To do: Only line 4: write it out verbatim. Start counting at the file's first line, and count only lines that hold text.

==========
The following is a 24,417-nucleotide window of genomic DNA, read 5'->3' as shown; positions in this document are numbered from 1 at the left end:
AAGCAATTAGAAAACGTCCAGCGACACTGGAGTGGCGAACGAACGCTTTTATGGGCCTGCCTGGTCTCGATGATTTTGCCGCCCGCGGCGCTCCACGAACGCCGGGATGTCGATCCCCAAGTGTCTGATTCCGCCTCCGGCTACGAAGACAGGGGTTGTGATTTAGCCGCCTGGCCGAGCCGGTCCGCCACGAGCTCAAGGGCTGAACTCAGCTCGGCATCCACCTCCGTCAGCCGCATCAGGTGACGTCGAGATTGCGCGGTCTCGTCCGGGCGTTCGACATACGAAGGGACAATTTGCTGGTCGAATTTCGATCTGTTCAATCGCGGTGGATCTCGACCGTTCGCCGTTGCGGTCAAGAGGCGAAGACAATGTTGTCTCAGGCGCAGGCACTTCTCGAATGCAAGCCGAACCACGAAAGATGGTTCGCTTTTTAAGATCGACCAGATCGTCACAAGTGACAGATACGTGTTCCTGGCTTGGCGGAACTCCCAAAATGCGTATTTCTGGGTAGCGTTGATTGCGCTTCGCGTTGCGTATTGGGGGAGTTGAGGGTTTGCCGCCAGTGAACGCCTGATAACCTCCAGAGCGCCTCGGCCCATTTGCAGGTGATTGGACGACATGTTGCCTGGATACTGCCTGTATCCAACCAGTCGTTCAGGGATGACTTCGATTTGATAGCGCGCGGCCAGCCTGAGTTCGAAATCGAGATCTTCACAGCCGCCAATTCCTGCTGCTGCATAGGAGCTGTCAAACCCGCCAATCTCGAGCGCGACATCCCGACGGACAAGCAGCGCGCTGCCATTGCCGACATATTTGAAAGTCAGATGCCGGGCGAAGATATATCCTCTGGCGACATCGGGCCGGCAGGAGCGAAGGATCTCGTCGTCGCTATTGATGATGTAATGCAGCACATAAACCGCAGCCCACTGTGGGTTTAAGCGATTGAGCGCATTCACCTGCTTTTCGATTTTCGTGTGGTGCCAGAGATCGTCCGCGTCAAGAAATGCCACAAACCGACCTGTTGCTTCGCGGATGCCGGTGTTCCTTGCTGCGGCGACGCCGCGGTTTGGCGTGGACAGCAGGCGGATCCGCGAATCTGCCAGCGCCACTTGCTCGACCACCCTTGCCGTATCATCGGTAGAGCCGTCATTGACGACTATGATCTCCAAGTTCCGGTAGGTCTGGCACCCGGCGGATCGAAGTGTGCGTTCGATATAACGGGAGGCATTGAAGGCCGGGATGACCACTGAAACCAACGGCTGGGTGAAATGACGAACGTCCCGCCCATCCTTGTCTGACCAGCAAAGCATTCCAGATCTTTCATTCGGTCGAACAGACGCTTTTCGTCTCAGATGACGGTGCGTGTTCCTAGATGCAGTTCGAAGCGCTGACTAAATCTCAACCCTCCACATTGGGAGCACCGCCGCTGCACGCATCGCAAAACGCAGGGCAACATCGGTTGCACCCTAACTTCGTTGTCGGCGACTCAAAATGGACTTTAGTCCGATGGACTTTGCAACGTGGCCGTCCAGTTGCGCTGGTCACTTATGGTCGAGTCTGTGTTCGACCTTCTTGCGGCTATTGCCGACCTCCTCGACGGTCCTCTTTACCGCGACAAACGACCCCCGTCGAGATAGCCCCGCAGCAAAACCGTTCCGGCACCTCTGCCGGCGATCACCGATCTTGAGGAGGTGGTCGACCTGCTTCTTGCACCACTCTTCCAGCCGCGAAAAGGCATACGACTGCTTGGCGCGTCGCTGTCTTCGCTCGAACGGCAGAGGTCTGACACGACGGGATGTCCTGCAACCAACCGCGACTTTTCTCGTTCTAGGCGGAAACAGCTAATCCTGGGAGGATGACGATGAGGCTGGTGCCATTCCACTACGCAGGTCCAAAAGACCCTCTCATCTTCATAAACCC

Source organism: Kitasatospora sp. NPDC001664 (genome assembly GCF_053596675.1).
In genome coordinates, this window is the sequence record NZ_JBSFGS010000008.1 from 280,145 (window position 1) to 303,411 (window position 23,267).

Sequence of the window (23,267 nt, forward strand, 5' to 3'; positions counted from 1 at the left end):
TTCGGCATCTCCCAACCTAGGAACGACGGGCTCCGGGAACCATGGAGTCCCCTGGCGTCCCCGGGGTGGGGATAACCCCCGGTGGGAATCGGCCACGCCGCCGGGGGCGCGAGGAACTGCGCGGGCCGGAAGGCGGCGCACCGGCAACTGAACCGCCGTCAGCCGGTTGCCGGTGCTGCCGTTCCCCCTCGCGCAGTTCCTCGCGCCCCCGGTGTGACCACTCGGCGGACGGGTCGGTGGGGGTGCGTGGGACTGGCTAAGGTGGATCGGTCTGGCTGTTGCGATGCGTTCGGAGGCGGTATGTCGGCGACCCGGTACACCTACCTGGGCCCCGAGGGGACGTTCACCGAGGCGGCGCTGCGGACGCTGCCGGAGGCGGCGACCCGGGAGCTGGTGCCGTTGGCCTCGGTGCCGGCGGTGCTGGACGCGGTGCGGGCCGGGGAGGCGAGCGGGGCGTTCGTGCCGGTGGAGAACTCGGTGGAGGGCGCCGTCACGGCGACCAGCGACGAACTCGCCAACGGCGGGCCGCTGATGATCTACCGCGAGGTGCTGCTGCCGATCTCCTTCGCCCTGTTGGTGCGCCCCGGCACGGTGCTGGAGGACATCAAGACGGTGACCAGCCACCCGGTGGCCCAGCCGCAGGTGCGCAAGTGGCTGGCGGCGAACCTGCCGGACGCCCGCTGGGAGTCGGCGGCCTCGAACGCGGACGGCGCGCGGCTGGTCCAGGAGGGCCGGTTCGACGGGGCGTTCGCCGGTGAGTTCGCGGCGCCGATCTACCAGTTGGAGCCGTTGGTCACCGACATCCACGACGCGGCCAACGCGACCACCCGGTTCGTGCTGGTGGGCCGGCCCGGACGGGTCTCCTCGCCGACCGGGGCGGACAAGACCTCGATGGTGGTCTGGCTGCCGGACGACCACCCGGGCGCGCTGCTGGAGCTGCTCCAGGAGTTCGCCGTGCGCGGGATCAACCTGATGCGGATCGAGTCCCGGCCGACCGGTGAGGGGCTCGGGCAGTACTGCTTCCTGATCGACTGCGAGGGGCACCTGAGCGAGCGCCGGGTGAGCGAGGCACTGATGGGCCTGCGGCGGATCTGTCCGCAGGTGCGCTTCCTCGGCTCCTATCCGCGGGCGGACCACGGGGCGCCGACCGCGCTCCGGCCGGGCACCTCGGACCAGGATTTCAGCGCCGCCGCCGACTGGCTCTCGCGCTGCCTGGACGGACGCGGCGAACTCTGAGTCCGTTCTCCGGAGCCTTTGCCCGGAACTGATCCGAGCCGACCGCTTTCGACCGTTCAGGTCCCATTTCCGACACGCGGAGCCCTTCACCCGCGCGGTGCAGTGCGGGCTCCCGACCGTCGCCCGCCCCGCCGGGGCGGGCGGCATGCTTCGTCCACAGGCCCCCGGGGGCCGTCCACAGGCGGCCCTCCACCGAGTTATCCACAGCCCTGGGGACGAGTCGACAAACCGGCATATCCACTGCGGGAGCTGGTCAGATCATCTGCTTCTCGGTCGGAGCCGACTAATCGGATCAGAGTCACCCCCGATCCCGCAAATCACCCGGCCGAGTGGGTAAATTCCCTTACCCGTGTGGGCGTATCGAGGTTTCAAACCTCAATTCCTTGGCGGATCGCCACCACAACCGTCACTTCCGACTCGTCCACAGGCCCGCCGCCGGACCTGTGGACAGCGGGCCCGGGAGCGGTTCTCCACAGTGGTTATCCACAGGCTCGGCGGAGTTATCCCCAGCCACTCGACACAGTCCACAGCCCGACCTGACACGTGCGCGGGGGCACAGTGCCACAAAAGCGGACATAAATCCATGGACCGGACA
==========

In genome coordinates, this window is the sequence record NZ_JBSFGS010000008.1 from 280,145 (window position 1) to 303,411 (window position 23,267).